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Australian government to write big data strategy

The federal government will release a big data strategy this winter, Australian Government CIO Glenn Archer said Wednesday at an Australian Information Industry Association (AIIA) summit in Canberra.

The Australian Government Information Management Office (AGIMO) plans to release a big data issues paper this Friday, opening a three-week consultation period to collect feedback from industry and the public, said Archer, who replaced Ann Steward as the Australian CIO in December.

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A draft big data strategy is expected in May, followed by the final report in June or July, he said.

The strategy "will be designed to assist policy agencies as they consider big data, its tools and processes as a way of improving service delivery and also their own operational efficiency, while importantly maintaining public trust in the management and security of its data holdings," Archer said.

Communications minister Stephen Conroy spoke earlier in the day about the opportunities and challenges for government to use big data.

A cross-agency working group led by the Australian Tax Office has been established "to consider the broader issues raised by the wider use of big data," he said. The government has also set up "a government data analytics centre of excellence," he said.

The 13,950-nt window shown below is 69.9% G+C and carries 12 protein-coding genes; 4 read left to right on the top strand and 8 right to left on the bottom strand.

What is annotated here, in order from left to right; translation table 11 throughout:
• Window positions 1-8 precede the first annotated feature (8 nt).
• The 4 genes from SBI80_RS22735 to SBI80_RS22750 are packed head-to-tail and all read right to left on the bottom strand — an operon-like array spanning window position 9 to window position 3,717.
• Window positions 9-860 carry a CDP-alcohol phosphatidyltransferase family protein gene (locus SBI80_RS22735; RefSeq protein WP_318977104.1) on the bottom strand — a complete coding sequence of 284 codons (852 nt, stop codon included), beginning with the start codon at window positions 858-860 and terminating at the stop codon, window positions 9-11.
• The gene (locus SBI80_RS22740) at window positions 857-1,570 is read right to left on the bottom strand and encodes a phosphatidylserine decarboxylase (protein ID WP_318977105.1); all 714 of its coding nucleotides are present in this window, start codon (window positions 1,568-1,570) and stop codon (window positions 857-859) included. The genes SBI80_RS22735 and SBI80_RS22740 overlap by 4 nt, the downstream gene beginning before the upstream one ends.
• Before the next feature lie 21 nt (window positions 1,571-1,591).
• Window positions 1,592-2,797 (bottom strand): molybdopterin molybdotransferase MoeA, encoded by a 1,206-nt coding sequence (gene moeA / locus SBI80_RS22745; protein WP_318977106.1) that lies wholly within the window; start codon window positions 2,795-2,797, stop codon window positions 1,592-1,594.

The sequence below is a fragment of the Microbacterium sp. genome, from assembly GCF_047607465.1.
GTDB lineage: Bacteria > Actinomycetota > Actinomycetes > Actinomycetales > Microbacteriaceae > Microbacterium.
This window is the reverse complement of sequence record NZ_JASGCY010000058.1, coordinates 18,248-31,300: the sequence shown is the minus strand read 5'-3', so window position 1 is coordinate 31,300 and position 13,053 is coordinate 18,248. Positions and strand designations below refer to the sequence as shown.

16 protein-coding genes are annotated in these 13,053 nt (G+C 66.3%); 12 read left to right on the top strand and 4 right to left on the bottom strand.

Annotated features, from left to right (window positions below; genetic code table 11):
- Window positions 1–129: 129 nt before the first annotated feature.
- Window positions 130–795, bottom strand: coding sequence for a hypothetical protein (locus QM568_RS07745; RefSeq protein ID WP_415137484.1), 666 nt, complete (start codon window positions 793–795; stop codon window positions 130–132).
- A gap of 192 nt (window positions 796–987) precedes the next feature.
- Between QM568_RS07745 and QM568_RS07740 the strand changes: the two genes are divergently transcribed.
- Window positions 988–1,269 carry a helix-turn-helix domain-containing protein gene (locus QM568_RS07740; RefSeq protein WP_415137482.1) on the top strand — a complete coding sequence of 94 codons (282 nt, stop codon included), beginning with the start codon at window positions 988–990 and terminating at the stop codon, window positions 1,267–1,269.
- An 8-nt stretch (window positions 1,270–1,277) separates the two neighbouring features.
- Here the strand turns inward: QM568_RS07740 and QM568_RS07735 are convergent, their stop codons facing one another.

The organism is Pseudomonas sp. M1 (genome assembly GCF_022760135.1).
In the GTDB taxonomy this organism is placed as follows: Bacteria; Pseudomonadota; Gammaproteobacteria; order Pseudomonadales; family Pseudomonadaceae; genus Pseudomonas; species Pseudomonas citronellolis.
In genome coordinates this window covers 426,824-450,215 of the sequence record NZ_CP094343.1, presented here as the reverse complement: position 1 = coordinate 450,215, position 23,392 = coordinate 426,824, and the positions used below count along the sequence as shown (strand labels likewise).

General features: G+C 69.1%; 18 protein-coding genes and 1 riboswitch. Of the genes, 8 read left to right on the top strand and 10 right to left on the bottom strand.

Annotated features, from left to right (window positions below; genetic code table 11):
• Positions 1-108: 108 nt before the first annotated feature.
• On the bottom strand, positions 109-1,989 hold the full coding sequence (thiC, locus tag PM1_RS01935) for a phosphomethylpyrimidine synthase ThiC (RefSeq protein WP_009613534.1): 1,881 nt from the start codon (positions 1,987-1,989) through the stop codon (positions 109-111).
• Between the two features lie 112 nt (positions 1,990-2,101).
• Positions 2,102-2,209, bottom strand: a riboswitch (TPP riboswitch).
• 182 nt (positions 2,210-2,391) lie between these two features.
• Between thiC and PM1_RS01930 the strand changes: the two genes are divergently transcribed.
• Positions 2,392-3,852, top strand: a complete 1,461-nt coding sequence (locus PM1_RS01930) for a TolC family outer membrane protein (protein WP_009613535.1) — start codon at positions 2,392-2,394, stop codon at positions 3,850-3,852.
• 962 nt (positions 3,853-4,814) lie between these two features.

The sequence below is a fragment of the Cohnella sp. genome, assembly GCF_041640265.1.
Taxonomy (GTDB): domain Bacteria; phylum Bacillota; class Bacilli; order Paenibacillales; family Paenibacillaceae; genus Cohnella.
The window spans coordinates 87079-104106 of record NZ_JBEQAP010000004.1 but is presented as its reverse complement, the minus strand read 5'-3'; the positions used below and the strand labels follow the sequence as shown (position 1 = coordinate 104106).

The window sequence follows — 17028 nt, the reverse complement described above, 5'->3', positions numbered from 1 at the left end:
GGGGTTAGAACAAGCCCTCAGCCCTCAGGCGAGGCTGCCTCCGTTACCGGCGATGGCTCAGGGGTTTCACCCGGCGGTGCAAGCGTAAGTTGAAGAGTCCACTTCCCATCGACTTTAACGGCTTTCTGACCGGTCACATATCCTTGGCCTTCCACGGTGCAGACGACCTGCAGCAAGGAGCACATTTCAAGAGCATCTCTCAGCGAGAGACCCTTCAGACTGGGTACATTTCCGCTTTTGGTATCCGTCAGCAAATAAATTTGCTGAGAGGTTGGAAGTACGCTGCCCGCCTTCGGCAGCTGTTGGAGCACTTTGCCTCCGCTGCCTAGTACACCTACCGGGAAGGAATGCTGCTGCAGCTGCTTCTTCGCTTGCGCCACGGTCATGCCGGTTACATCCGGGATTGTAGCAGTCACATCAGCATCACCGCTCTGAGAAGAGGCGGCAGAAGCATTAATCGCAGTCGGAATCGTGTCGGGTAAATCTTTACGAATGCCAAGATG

Archer stressed the need for an open dialog with industry in developing the strategy.

"This is still a new and evolving area of expertise and one that we don't claim for a moment to know everything," he said. "We do expect to engage quite actively with industry and to seek [its] input with how we move forward here."

Big data creates big opportunities for government, Archer said.

"Like all large, technologically enabled organisations, Australian public service agencies collect very significant volumes ... of information" related to citizens, businesses and governments.

Big data analysis presents "enormous opportunities for government to improve the way in which we deliver services to citizens and to businesses," and "to make better targeted use of the limited resources we have in government today," he said.

Big data can also be used in development of new policy to build better policy options for government and ministers to consider, he added.

The federal government will take a close look at how to maintain protect the public's privacy as it develops the big data strategy, Archer said. "The Australian government is committed to protecting the privacy rights of the public."

The CIO provided a few examples of big data uses that could raise privacy concerns.

"Big data analytics projects may wish to use data collected previously for one specific purpose at a later point for a different purpose," he said.

"We need to make sure that we've got some form of informed consent already in place that allows us to do that through some sort of opt-in approach."

Meanwhile, analysis of publicly available data set - including unstructured sets from Facebook, Twitter and blogs - could assist government, he said. However, government must "use it within the structures of the Privacy Act" and other laws.

"What happens for instance when a government agency accesses a data set from another agency and that other agency has placed that data set in the public domain?"

Mashing up the two agencies data "will very likely give you some additional insights, but it may raise some concerns in the minds of citizens" that it may not be "an appropriate use of that public data."

"We know that this could be a problem, and we need to make sure that agencies think about it and how best to manage this risk."

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